My original background is in electronics, which lead me to software. I found I could make more money in software, so I moved full time into that occupation back in the 70's.
Computers were hard to come by in the 70's. The first computer I ever saw in person was at the New York World's Fair (I think it was 1967). I was chosen, as a boy of 14 or so, to play against the computer in tic-tac-toe at the IBM pavilion. I battled it to a draw.
I read a book in 5th grade about a boy that was very smart, and he had access to his Uncle's work computer. He was able to program it to do his math homework. I thought that would be really cool.
A small town would not have any computers. Typically, only the larger cities had computers, and they were generally used by banks. I never got to see one of those.
In college, for my electronics project, I decided to build a restaurant table locator at a steak-house chain of restaurants where you went through a line and placed your steak order and picked up everything else, including a number they would assign to you - they would bring the steak to your table. It was a stupid system - they called out your number over a loud speaker.
My project lead me into digital electronics, which was new at the time. This was pre-chips, so we're talking asynchmultivibrators and shift registers here! But this lead me into independent study on boolean logic, etc. I continued this independent study after I graduated from college. Soon I had all the knowledge for the basis of a CPU. Soon I knew I understood the bigger picture of computers, and that I wanted to work with computers. But this first entry into computers was at the hardware level...it would be a while before I got into the software.
In 1977, while working as a consultant, I was given a chance to work on a computer - at least we all thought it was the computer (remember, none of us had even seen one in person at that point). It turned out to be just the keyboard, which was in a little room at Abbott Labs in Rocky Mount NC....the actual computer turned out to be in Chicago - I was connected via a 120 baud modem, and the keyboard was a 30 keys/sec Dec Writer.
The data analysis I was doing was tiresome on calculators, and I mentioned we needed a computer. This is how I got access to the Dec Writer above. They had the keyboard, but no one at the plant knew anything about computers, so they told me to have a go at trying to use it.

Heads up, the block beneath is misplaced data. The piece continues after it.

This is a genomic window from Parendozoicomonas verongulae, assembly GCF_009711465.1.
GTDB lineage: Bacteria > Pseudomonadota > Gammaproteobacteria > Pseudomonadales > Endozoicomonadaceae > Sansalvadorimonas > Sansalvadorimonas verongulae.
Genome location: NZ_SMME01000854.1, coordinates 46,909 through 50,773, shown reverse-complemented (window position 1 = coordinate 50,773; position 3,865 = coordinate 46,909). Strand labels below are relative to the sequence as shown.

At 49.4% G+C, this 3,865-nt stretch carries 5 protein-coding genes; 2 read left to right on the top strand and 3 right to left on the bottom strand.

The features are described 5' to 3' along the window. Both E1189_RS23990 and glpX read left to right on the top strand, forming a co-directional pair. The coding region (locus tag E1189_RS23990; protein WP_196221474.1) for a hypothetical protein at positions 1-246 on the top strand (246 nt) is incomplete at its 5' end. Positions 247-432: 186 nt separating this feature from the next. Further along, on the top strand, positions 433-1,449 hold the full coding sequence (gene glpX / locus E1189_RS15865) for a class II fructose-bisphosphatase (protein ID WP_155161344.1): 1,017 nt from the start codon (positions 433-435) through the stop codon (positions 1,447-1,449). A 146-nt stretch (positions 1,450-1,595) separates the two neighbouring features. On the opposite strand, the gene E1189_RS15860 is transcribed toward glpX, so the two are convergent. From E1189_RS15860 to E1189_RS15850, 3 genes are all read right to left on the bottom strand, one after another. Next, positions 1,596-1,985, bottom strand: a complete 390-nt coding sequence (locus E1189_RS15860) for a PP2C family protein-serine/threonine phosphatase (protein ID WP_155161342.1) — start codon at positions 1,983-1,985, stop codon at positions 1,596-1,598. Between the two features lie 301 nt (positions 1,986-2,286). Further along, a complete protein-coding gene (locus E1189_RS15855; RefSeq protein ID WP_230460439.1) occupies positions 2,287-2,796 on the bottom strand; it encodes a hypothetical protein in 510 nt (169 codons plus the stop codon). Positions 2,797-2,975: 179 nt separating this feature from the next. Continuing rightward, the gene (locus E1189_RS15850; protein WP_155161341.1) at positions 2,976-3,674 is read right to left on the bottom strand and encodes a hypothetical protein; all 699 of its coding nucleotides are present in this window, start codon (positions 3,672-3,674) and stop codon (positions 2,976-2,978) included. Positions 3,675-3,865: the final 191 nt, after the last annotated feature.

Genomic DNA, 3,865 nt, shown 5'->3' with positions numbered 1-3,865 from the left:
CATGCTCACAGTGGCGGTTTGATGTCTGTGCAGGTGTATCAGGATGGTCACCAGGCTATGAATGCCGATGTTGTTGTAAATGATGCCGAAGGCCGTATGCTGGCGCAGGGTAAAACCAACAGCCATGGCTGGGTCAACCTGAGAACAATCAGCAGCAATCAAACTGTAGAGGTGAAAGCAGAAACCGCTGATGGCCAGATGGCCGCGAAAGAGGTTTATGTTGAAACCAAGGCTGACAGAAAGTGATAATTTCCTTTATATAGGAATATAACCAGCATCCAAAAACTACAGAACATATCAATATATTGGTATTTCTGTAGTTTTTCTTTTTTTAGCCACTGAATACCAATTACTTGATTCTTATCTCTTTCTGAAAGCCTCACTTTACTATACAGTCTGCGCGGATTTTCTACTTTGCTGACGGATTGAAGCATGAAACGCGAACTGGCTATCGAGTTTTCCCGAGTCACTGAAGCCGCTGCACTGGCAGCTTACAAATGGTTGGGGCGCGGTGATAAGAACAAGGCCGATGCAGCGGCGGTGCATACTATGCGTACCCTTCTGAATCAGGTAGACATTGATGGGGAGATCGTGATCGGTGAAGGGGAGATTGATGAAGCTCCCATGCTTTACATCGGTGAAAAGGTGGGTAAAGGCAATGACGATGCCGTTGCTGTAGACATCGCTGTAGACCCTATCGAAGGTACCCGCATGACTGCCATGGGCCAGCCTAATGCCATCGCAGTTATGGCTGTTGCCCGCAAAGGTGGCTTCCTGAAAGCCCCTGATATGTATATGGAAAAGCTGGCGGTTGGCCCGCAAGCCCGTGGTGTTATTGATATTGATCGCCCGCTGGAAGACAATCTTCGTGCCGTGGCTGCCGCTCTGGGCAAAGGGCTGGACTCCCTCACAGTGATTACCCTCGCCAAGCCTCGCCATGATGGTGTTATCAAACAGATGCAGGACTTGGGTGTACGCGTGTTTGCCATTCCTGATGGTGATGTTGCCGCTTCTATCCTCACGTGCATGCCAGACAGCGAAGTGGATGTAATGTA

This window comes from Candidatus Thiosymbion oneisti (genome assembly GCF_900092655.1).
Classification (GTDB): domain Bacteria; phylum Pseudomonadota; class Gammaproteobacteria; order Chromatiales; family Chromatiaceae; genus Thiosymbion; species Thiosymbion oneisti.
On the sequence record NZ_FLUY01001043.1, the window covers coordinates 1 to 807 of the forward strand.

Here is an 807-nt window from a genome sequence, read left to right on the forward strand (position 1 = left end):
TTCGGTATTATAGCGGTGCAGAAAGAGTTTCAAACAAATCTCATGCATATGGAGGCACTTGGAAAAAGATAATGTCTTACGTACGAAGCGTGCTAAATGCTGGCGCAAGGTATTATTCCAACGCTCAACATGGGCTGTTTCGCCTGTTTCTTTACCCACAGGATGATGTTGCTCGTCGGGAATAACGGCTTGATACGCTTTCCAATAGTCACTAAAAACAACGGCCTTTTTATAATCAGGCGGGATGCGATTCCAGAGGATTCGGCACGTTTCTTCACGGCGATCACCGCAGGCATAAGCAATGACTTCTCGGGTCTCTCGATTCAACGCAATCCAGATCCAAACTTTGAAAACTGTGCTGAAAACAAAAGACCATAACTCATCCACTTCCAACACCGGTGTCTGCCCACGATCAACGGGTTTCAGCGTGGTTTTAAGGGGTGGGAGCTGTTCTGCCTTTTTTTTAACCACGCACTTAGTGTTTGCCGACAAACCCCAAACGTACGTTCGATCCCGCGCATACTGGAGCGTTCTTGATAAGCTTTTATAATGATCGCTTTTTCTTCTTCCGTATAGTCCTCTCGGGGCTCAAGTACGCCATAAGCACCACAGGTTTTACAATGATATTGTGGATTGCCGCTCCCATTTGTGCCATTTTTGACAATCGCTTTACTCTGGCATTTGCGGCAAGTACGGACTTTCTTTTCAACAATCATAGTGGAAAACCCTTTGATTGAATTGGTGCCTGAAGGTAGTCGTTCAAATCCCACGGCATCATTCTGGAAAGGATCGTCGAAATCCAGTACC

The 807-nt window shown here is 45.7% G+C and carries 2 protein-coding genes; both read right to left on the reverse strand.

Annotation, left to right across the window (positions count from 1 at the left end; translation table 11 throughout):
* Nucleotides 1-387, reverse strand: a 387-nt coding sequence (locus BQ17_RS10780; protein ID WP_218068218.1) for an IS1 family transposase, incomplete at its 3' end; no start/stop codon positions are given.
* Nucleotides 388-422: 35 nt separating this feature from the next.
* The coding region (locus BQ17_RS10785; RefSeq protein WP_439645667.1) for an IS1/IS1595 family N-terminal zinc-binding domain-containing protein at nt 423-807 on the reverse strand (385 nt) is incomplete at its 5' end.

In the little room was a garbage can, in which there was a real old Fortran program. Also, there was something like a 100 page User's Manual on DEC PDP 11-45, which was the computer in Chicago. This book told me how to log in, and I was able to use the information provided by people in Chicago to log into my account.
I manually typed in the little short programs in the DEC User's Guide. It was a tedious, slow way to learn how to program - no one to ask any questions of, and no understanding of anything about software. I drove 2 hours to buy a used Fortran book at UNC. And that was the start of my software career!
I later built a microcomputer, which is what PCs were called back in the day. It was a kit from HeathKit, and included a motherboard from DEC for the PDP-1103. The kit was a collection of springs (for the keys on the keyboard), solenoids (for the paper tape punch), yokes (for the monitor), transistors, chips, wires, etc.....all of which had to be hand soldered into the boards to build the computer. I think I forgot to mention I only had a warranty of 90 days to get everything together, and I was working 7 days a week, 12 hours a day at Three Mile Island at the time, where we were getting ready to go critical.
This kit cost as much as a new car at the time - $3600 in 1978 dollars!
But this gave me my start in computer hardware and software. And by buying the DEC PDP-1103, which was used in the nuclear industry, I was able to jump into a fresh technology field that offered big incomes and big demand.